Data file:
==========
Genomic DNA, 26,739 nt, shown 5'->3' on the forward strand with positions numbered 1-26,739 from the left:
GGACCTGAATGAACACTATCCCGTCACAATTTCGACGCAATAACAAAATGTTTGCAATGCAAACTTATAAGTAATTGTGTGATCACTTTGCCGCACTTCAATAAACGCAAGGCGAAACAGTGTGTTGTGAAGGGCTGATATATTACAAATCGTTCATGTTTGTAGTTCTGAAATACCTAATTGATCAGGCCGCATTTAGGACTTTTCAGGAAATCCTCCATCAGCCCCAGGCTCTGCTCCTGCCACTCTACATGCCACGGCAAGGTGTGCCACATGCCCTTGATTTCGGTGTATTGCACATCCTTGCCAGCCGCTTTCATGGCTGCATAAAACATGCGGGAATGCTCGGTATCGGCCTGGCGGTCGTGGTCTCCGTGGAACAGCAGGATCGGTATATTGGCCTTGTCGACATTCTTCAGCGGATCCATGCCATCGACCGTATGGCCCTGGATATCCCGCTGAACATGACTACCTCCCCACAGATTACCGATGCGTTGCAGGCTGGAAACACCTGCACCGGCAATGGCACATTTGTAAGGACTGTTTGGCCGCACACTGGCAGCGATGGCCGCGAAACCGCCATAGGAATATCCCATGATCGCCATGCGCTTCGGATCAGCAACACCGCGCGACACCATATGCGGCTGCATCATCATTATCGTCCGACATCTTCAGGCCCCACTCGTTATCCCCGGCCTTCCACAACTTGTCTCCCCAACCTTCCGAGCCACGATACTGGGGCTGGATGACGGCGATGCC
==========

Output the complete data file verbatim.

Genomic DNA, 26,739 nt, shown 5'->3' on the forward strand with positions numbered 1-26,739 from the left:
GGACCTGAATGAACACTATCCCGTCACAATTTCGACGCAATAACAAAATGTTTGCAATGCAAACTTATAAGTAATTGTGTGATCACTTTGCCGCACTTCAATAAACGCAAGGCGAAACAGTGTGTTGTGAAGGGCTGATATATTACAAATCGTTCATGTTTGTAGTTCTGAAATACCTAATTGATCAGGCCGCATTTAGGACTTTTCAGGAAATCCTCCATCAGCCCCAGGCTCTGCTCCTGCCACTCTACATGCCACGGCAAGGTGTGCCACATGCCCTTGATTTCGGTGTATTGCACATCCTTGCCAGCCGCTTTCATGGCTGCATAAAACATGCGGGAATGCTCGGTATCGGCCTGGCGGTCGTGGTCTCCGTGGAACAGCAGGATCGGTATATTGGCCTTGTCGACATTCTTCAGCGGATCCATGCCATCGACCGTATGGCCCTGGATATCCCGCTGAACATGACTACCTCCCCACAGATTACCGATGCGTTGCAGGCTGGAAACACCTGCACCGGCAATGGCACATTTGTAAGGACTGTTTGGCCGCACACTGGCAGCGATGGCCGCGAAACCGCCATAGGAATATCCCATGATCGCCATGCGCTTCGGATCAGCAACACCGCGCGACACCATATGCGGCTGCATCATCATTATCGTCCGACATCTTCAGGCCCCACTCGTTATCCCCGGCCTTCCACAACTTGTCTCCCCAACCTTCCGAGCCACGATACTGGGGCTGGATGACGGCGATGCC